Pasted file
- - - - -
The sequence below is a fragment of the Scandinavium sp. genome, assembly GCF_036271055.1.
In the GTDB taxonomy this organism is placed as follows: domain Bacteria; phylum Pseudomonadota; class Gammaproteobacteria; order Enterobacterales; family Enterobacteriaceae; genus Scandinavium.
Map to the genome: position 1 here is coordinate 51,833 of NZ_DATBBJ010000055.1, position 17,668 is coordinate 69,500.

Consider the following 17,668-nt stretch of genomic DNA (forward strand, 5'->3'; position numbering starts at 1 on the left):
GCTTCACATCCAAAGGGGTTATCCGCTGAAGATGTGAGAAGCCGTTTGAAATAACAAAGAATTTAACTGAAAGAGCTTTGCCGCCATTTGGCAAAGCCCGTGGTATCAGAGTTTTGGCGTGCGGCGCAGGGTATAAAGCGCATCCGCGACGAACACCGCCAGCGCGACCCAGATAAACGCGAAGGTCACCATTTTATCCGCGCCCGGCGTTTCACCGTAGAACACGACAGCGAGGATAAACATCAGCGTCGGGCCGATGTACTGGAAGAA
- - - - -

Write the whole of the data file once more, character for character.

The sequence below is a fragment of the Scandinavium sp. genome, assembly GCF_036271055.1.
In the GTDB taxonomy this organism is placed as follows: domain Bacteria; phylum Pseudomonadota; class Gammaproteobacteria; order Enterobacterales; family Enterobacteriaceae; genus Scandinavium.
Map to the genome: position 1 here is coordinate 51,833 of NZ_DATBBJ010000055.1, position 17,668 is coordinate 69,500.

Consider the following 17,668-nt stretch of genomic DNA (forward strand, 5'->3'; position numbering starts at 1 on the left):
GCTTCACATCCAAAGGGGTTATCCGCTGAAGATGTGAGAAGCCGTTTGAAATAACAAAGAATTTAACTGAAAGAGCTTTGCCGCCATTTGGCAAAGCCCGTGGTATCAGAGTTTTGGCGTGCGGCGCAGGGTATAAAGCGCATCCGCGACGAACACCGCCAGCGCGACCCAGATAAACGCGAAGGTCACCATTTTATCCGCGCCCGGCGTTTCACCGTAGAACACGACAGCGAGGATAAACATCAGCGTCGGGCCGATGTACTGGAAGAA